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The Supreme Court reversed the judgment of the circuit court opining on the constitutionality of the Governor's 2021 COVID-19 legislation and enjoining the Governor from interfering with Plaintiffs' business operations, holding that Plaintiff lacked standing to bring this action.In its 2021 regular session, the General Assembly passed three bills amending the Governor's emergency powers under Ky. Rev. Stat. 39A. Plaintiff, a business, sought to enjoin the Governor from any action contrary to the 2021 legislation. The circuit court entered an amended judgment declaring the constitutionality of the 2021 COVID-19 legislation, holding any orders to the contrary imposed by the Governor unconstitutional, and prohibiting the three named defendants from enforcing any emergency order, decree or regulation in conflict with the 2021 legislation. The Supreme Court reversed, holding that Plaintiff plainly had no standing to bring this action, and the circuit court had no jurisdiction. View "Beshear v. Ridgeway Properties, LLC" on Justia Law

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The Supreme Court granted a writ of mandamus sought by The Cincinnati Enquirer, a Division of Gannett GP Media, Inc., and directed at two judges of the Kentucky Court of Appeals who presided over separate trials in which the Enquirer was denied leave to intervene, holding that the Court of Appeals erred.These matters concerned constitutional challenges to Casey's Law, Ky. Rev. Stat. 222.430. Because all proceedings in such actions are confidential and not open to the general public the Court of Appeals entered orders in each action directing the record to remain confidential and restricting access to the Court. The Enquirer moved to intervene in each action to obtain access in order to court records. Intervention was denied. The Supreme Court reversed, holding that the Court of Appeals erroneously denied access to the record. View "Cincinnati Enquirer v. Honorable Dixon" on Justia Law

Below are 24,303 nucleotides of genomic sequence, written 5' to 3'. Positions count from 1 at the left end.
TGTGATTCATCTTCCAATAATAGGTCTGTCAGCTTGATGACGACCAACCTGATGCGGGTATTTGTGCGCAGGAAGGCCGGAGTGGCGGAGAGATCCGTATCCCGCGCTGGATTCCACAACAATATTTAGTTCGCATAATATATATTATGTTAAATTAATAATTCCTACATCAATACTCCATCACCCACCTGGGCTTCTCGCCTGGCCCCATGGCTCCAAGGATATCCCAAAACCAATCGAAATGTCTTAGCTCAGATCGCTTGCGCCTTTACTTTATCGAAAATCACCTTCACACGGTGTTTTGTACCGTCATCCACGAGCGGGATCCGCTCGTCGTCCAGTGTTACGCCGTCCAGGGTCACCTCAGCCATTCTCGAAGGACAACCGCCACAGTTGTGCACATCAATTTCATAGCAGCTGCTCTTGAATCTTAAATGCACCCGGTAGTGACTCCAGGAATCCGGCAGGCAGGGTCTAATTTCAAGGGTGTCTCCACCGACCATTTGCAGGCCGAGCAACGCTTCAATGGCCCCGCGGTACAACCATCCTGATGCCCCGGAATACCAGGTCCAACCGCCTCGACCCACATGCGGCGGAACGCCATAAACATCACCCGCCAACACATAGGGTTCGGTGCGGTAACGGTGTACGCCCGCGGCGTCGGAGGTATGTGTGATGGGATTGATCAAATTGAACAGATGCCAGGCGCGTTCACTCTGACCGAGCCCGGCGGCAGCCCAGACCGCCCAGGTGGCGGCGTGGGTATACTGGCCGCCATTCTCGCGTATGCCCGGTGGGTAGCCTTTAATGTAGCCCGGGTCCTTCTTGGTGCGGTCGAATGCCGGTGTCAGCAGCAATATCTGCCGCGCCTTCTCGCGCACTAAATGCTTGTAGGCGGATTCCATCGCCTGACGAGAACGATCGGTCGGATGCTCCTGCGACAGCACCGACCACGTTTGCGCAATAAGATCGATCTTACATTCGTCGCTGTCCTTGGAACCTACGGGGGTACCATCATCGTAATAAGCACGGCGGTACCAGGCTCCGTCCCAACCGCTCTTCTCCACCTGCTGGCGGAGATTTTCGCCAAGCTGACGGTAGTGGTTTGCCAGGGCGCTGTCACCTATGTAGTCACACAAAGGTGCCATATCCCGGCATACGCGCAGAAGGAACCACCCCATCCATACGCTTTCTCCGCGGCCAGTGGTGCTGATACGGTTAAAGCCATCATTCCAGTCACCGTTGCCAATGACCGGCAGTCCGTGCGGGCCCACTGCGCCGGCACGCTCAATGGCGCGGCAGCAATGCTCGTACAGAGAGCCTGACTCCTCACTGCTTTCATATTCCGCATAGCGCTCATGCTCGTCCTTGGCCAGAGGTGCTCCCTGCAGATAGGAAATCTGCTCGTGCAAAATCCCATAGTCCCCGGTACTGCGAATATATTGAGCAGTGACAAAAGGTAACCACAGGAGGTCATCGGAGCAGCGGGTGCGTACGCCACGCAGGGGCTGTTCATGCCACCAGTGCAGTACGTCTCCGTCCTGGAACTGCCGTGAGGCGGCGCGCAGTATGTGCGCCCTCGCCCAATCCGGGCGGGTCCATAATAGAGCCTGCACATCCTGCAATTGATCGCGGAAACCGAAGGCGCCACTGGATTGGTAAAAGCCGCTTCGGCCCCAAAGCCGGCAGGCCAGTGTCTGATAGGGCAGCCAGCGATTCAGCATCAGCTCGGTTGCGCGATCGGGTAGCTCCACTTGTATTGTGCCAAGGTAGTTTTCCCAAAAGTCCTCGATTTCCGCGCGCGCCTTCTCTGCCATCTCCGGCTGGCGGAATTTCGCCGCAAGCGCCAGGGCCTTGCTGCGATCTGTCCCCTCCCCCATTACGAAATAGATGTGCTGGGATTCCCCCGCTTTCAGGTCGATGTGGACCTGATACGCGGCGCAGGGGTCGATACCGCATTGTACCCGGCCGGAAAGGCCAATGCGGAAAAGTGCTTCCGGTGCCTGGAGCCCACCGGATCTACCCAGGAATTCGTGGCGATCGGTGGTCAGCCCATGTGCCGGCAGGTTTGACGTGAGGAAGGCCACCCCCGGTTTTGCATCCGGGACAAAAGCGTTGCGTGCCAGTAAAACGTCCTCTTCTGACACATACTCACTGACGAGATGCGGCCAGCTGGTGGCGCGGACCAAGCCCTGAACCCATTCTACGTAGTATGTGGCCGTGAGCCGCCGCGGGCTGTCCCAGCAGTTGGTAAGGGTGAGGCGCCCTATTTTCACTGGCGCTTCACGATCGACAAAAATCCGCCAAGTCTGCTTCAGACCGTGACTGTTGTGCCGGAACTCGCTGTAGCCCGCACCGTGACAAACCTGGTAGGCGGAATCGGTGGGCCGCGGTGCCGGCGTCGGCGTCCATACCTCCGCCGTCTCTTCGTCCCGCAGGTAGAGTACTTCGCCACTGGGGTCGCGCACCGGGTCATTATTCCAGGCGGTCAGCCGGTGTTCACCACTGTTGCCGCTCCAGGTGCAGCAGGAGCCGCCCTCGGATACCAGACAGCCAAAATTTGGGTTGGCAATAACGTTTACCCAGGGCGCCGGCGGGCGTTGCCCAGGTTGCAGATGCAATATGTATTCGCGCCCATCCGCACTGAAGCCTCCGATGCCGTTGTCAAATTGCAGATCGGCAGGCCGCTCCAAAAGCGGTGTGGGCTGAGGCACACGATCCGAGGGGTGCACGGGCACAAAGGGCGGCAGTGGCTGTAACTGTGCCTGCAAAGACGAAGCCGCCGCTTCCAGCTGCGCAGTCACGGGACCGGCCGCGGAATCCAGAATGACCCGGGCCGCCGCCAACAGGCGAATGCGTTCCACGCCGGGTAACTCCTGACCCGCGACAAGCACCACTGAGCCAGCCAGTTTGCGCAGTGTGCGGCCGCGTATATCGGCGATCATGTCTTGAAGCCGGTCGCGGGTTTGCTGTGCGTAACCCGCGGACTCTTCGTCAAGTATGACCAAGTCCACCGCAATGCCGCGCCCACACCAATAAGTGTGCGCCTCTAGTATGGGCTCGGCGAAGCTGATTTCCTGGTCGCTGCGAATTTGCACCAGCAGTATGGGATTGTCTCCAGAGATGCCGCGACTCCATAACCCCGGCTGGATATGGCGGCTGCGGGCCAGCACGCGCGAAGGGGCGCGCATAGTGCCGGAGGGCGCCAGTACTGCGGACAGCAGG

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The Supreme Court affirmed the judgment of the trial court denying Defendant's motion to suppress evidence of cocaine discovered after a dog sniff of the vehicle in which Defendant was a passenger, holding that the stop was extended, and that extension was not justified by reasonable, articulable suspicion.Defendant was charged with first-degree possession of cocaine. He pled not guilty and filed a motion to dismiss, claiming that he was illegally detained and that the police did not have reasonable, articulable suspicion to call the dog. The trial court determined that it was a valid stop and that the evidence should not be suppressed. The Supreme Court affirmed, holding (1) the traffic stop was extended; (2) the Commonwealth failed to establish simultaneous missions that permitted the seizure; and (3) the Commonwealth did not meet its burden of establishing reasonable, articulable suspicion. View "Commonwealth v. Clayborne" on Justia Law